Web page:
Reducing youth unemployment and generating more and better youth employment opportunities are key policy challenges worldwide. Active labor market programs for disadvantaged youth may be an effective tool in such cases, but the results have often been disappointing in Organisation for Economic Co-operation and Development (OECD) countries. The key to a successful youth intervention program is comprehensiveness, comprising multiple targeted components, including job-search assistance, counseling, training, and placement services. Such programs can be expensive, however, which underscores the need to focus on education policy and earlier interventions in the education system.
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  • Do case workers help the unemployed?

    Evidence for making a cheap and effective twist to labor market policies for unemployed workers

    Michael Rosholm, August 2014
    Organisation for Economic Co-operation and Development countries spend, on average, an equivalent of 0.4% of their gross domestic product on active and passive labor market policies. This is a non-negligible sum, especially in times of strained government budgets. Meetings with case workers—who can provide advice and information on what jobs to look for, and how to search, and give moral support, as well as monitor search intensity—are a simple and effective option for policymakers to help the unemployed find work.
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  • The impact of monitoring and sanctioning on unemployment exit and job-finding rates

    Job search monitoring and benefit sanctions generally reduce unemployment duration and boost entry to employment in the short term

    Duncan McVicar, July 2014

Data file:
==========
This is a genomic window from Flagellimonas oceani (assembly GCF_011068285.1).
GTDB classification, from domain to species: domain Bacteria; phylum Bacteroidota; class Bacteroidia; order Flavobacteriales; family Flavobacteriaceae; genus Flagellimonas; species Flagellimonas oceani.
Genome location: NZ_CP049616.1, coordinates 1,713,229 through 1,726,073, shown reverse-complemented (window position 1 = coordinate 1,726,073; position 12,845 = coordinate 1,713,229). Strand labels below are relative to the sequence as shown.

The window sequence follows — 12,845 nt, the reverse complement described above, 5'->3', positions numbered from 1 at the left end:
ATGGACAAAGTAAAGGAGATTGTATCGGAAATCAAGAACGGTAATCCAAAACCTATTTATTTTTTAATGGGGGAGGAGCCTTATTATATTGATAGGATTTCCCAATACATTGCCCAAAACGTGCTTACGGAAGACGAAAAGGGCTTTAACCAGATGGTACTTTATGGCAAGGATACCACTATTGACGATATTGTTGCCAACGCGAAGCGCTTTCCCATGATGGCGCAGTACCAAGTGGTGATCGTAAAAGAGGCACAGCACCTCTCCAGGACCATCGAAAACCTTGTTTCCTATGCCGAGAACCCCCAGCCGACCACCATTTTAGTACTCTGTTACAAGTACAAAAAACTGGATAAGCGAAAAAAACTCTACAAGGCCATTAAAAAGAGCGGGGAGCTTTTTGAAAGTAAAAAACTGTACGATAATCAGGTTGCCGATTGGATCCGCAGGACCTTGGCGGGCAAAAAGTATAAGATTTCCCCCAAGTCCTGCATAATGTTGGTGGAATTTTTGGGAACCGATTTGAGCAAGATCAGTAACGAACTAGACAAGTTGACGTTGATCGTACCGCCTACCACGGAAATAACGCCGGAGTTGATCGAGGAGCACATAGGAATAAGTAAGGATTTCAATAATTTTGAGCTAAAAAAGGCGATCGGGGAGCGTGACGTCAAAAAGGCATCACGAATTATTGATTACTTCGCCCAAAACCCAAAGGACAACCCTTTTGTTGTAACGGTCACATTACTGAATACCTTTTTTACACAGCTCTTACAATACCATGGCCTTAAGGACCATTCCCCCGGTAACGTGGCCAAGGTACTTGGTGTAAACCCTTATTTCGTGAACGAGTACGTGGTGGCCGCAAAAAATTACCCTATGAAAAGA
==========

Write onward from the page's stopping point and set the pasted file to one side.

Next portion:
Unemployment benefits often reduce incentives to search for a job. Policymakers have responded to this behaviour by setting minimum job search requirements, by monitoring to check that unemployment benefit recipients are engaged in the appropriate level of job search activity, and by imposing sanctions for infractions. Empirical studies consistently show that job search monitoring and benefit sanctions reduce unemployment duration and increase job entry in the short term. There is some evidence that longer-term effects of benefit sanctions may be negative.
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  • Do youth mentoring programs change the perspectives and improve the life opportunities of at-risk youth?

    While most effects are positive, they tend to be modest and fade over time—in addition, some mentoring programs can backfire

    Mentoring programs such as Big Brothers Big Sisters of America have been providing positive role models and building social skills for more than a century. However, most formal mentoring programs are relatively novel and researchers have only recently begun to rigorously evaluate their impact on changing at-risk youth’s perspectives and providing opportunities for them to achieve better life outcomes. While a variety of mentoring and counseling programs have emerged around the world in recent years, knowledge of their effectiveness remains incomplete.